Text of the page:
Tuesday, September 20, 2011

Full Stream Ahead: Again!

The view from the boathouse
 Our river, the Yorkshire Ouse, is a ridiculous river. Having spent most of the summer at such a low level that we were practically scraping the fins through the silt boating up, we are now in overnight flood season. The levels go up and down like a 'bride's nightie'. A couple of weeks ago I had the pleasure(?) of coxing the J15 boys upriver in against a stream so rapid that it took them all their time to make any progress at all. Again this week after a torrential thunderstorm on Friday night (both in York and up in the feeder hills), the levels rose steadily. Sunday morning at the juniors training session, the tow path was covered, annoyingly only by two or so inches of water, which made boating up a real problem. If the levels are higher it's fine to plop the boats in the water just at the bottom of the boathouse steps -the fins and rudders won't catch. But because there wasn't quite enough clearance under the hulls, we had to (very tentatively) paddle through the water and put the boats out just past where the towpath ended. Very cold, especially for those without wellies. I had my Crocs with me, so I wasn't too bothered about the getting wet, although the getting cold was a bit unpleasant! Some of the juniors, who hadn't been out during such conditions, were a bit phased about taking their shoes and socks of and paddling about, but that's what seperates ruffty-tuffty rowers from ordinary mortals (as I pointed out to them). Because there was a fair bit of stream on the river (but not too bad) the younger ones went out in quads and the older in doubles. I had a crew of J13s - quad scull novices - including my own Bright-Eyed Boy (some quad experience under the belt) and one lad who'd never been in a quad before.
It was a bit optimistic asking them to warm up in pairs 'arms only, body lean, quarter-slide' etc. Feeling the flow of the river I swiftly called for full slide and asked for a bit of a squeeze to get us through the arch of the railway bridge where the venturi effect was evident. Rounding the corner to St Peter's Straight, the onslaught eased a little and we made reasonable progress upriver until we reached the turning point before the next bridge. Spinning the boat was a doddle: just paddling a bit on bow allowed the current to drift the boat round and we easied (well actually, we didn't, we had to keep backing down slightly to remain 'stationary') as the coach shouted out instructions to me. Start rowing, then stern pair (the slightly more experienced pair) to square blades, then back to feather, then bow-pair (including the new boy) to do the same. It was the usual rocky old business, although I did (briefly) get all four on to square blades . Spinning the boat for the upriver leg by the boathouse wasn't easy: we had to turn earlier than we would normally and even then there was a bit of a hairy moment when we drifted slightly sideways nearly under Lendal bridge.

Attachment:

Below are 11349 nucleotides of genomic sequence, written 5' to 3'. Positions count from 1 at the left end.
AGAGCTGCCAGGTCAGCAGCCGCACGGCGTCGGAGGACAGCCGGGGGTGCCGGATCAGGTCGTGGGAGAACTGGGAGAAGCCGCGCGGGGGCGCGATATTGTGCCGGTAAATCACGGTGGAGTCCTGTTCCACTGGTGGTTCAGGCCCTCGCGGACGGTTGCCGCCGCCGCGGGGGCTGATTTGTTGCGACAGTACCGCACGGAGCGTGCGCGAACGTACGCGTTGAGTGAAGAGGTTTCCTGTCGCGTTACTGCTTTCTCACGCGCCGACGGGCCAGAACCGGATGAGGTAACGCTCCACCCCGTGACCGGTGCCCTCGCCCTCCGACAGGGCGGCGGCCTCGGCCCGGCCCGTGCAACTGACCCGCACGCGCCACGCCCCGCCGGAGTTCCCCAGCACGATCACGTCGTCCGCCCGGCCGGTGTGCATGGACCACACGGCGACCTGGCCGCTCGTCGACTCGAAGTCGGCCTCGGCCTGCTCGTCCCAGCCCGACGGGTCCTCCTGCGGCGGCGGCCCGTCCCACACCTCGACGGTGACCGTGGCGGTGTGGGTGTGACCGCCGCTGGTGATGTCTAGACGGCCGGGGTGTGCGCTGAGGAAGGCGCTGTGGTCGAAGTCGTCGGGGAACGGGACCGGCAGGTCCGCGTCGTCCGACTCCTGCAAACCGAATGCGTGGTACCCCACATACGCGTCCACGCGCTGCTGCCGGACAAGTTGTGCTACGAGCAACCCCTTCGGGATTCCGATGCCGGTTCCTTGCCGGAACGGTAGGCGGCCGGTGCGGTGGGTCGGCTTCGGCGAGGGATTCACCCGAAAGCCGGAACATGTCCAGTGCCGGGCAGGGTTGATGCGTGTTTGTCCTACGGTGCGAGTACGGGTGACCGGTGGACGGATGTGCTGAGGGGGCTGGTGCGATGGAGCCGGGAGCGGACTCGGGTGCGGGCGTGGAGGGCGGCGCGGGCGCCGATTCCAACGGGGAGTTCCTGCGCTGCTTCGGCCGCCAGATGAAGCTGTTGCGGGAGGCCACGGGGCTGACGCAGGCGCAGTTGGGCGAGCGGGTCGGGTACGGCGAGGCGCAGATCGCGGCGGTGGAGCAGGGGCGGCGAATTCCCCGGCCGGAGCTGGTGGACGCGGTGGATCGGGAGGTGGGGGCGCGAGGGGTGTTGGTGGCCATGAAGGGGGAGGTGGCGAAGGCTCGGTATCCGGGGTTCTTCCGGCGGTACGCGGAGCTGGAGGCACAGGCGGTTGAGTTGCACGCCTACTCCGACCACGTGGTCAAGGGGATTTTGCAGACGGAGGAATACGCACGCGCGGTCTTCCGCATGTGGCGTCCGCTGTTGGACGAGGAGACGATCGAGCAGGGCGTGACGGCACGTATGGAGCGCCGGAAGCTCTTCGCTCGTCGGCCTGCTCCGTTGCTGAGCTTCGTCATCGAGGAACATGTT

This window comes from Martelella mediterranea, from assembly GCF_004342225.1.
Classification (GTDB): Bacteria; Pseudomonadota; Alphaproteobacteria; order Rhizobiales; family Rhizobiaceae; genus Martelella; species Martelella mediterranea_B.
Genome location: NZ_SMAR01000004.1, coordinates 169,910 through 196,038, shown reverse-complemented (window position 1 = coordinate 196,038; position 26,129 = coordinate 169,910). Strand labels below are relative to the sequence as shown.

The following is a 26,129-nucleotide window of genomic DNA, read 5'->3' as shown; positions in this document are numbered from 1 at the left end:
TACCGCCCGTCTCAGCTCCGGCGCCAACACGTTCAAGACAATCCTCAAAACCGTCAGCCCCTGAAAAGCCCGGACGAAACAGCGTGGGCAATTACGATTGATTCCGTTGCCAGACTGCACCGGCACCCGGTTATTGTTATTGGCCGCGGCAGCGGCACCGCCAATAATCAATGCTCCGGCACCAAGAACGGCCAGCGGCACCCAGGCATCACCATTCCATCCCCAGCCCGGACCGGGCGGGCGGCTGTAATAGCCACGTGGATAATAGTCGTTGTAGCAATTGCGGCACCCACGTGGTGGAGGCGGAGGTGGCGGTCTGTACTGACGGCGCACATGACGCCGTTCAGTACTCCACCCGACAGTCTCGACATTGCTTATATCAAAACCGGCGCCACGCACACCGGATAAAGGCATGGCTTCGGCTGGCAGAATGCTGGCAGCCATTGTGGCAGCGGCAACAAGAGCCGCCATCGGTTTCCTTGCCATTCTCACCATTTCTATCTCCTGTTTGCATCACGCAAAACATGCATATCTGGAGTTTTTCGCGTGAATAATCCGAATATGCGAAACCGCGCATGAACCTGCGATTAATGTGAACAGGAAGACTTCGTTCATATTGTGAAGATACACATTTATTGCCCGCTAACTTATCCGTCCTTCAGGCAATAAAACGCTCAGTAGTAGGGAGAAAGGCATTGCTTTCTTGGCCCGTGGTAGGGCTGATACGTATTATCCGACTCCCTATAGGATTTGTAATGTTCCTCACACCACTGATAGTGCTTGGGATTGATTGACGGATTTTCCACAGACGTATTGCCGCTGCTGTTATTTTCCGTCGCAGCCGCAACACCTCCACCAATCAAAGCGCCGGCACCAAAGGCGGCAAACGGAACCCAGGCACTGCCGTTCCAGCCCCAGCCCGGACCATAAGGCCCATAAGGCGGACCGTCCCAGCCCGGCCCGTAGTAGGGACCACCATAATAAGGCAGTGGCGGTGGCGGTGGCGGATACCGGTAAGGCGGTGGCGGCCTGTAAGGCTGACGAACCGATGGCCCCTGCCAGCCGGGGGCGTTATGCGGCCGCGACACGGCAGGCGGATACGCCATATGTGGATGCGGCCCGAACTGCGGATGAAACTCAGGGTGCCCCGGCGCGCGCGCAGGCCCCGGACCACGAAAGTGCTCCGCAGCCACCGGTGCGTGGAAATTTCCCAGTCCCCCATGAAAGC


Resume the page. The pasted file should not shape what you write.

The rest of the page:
Another circuit, same stuff. The new boy coped, and kept up, remarkably well given that everything in a quad scull happens much faster than in the single tracers that theclub normally starts them off in. As they were true lightweights, and the river was high, their session was a bit shorter than the normal one-and-a-half hour's stint. Landing the boat was rather tricky too - I couldn't quite see where the edge of the tow-path was, and not wanting to damage anything, had to shout to a rower in wellies for directions. I was a bit worried about plunging off the invisible edge of the path on getting out too!
All safely landed, I had to co-opt the Husband to help carry the boat up the steps and, after washing it, help slot it back into its rack. The little guy at bow just wasn't tall enough to be able to half-turn it without dragging the gates on the floor. Aww! My feet, which had just got wet again were freezing - I felt that I'd never deserved a steaming latte and sticky-toffee muffin as much.....

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